The future of science could be in your gut. Here’s why

UNU Science 2018

(Photo used by United Nations University, 2017) Wikimedia: George Joch, Argonne National Laboratory.

This article is brought to you thanks to the strategic cooperation of The European Sting with the World Economic Forum.

Author: Jessica Richman, Chief Executive Officer, uBiome

The human microbiome has been the topic of thousands of research studies in the past two decades. Rapid developments in laboratory techniques and bioinformatics have brought down the cost of DNA sequencing while enabling the high-throughput analysis of thousands of samples. These developments have made it possible for researchers to study the microbial species present in a sample without having to first grow them in the laboratory.

These studies have created a wealth of knowledge on the microbes present in our gut and other body sites, and the functions they fulfill in our health. Gut microbes help us digest our food, make vitamins and other molecules that we need, support our immune systems, and help prevent infection with pathogens (microbes that can make us sick).

Fibers and starches in our diet cannot be broken down by our own enzymes, and we need to rely on our microbes to break these down. They turn these fibers into small molecules that we then can absorb. One of these molecules is butyrate, which serves as fuel for our intestinal cells, but is also taken up in our blood and is believed to have beneficial effects in other parts of our body. This influence of the gut on other organs might even reach as far as our brain, the so-called gut brain axis. Our gut is intricately connected to our brain by many nerves that end in the gut, and expressions such as “a gut feeling” and “sick to my stomach” are familiar to us. Eating lots of fiber therefore feeds our microbiome and helps the gut microbiome help its host – our body – in return.

Research has given valuable insight into the composition and function of the gut microbiome of healthy people. We’ve also learned that the gut microbiome composition in people with diseases such as diabetes, irritable bowel syndrome (IBS) or inflammatory bowel disease (IBD) is different from that of healthy people.

Whether we are healthy or sick, we all have our own unique microbial rainforest inside of us. What determines the composition of our gut microbiome is partially determined by our own genes, and partially by our diet, lifestyle, and health. In healthy persons who eat a regular diet, the composition of the gut microbiome does not change a lot from day to day or even from month to month. But the gut microbiome can change if we make a big change in our diet (e.g. eating more fiber, becoming vegan), or if we go on an international trip, take antibiotics or other drugs, or become sick.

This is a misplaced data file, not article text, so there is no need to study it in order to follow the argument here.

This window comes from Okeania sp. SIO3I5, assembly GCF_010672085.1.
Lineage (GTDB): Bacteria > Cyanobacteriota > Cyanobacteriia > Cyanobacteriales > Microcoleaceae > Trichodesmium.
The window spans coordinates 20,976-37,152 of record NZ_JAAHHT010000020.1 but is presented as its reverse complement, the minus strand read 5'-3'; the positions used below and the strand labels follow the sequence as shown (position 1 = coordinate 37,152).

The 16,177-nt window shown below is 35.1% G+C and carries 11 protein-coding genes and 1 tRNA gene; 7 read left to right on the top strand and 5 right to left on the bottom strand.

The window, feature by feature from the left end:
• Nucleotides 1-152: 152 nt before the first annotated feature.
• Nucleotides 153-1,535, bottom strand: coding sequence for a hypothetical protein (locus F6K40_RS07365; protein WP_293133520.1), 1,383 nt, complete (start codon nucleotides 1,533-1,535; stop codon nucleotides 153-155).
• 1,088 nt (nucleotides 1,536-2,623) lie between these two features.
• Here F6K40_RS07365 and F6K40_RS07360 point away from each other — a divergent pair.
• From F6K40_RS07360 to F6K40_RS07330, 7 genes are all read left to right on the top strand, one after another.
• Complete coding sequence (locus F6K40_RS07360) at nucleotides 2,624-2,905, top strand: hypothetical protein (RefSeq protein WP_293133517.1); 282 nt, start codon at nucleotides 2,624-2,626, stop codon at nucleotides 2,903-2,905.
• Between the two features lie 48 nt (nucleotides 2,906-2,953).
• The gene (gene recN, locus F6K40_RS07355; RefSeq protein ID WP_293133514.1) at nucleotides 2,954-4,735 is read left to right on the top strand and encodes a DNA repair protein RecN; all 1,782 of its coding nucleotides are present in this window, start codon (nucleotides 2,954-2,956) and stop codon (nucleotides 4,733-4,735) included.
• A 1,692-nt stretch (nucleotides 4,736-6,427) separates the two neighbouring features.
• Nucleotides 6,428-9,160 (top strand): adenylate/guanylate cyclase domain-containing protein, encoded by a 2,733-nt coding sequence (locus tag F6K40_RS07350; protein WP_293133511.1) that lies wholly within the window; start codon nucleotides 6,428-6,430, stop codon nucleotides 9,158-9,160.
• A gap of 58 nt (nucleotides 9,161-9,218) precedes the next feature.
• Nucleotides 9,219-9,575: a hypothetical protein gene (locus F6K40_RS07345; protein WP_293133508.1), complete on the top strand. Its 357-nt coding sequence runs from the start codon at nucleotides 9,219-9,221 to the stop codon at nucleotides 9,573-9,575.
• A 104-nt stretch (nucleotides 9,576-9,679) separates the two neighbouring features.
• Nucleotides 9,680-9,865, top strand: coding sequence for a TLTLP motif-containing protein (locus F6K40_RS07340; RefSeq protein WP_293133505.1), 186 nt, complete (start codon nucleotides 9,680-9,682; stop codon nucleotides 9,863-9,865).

The uniqueness of our microbiome can have unexpected consequences. Each species in our gut has its own unique set of genes and properties. Depending on the microbial species we harbour in our gut, individual persons vary in their ability to break down fiber, or to generate butyrate and neurotransmitters such as serotonin. For example, people whose gut microbiome does not contain Oxalobacter formigenes, a bacterium that can break down oxalate in our food, have an increased risk for kidney stones. Other microbes have been found to synthesize vitamin B and K, so our dietary needs might vary depending on which microbes live in our gut.

The composition of our gut microbiome can also determine if certain drugs work or not. An immunotherapy drug called anti-PD1, which is used to treat melanoma, has been shown to work better in some people than in others. This difference appears to be associated with the composition of a patient’s gut microbiome. Digoxin, a heart disease drug, can be inactivated by certain Eggerthella strains, making it less effective in patients who harbour such strains in their gut. The widely used painkiller acetaminophen (Tylenol) can be extremely toxic for certain individuals, depending on the species present in their gastrointestinal system.

As more and more diseases and individual drug responses are linked to the composition of our gut microbiome, stool sample analysis at the doctor’s office is likely to play an increasing role in human healthcare. Such tests will greatly help clinicians to follow their patients’ health, and to better predict which treatment or drug would work best for an individual patient.

Citizen scientists can help us extend our knowledge of human microbiomes worldwide. Human microbiomes are very different in every apart of the world, and microbiome analysis has until recently mainly focused on European and North American subjects. With the aid of citizen science we can extend our knowledge of a much more global population, and thus better help understand specific problems that affect non-Western communities in greater proportion, such as malnutrition and diarrhea.

Advertising

the sting Milestone

Featured Stings

Can we feed everyone without unleashing disaster? Read on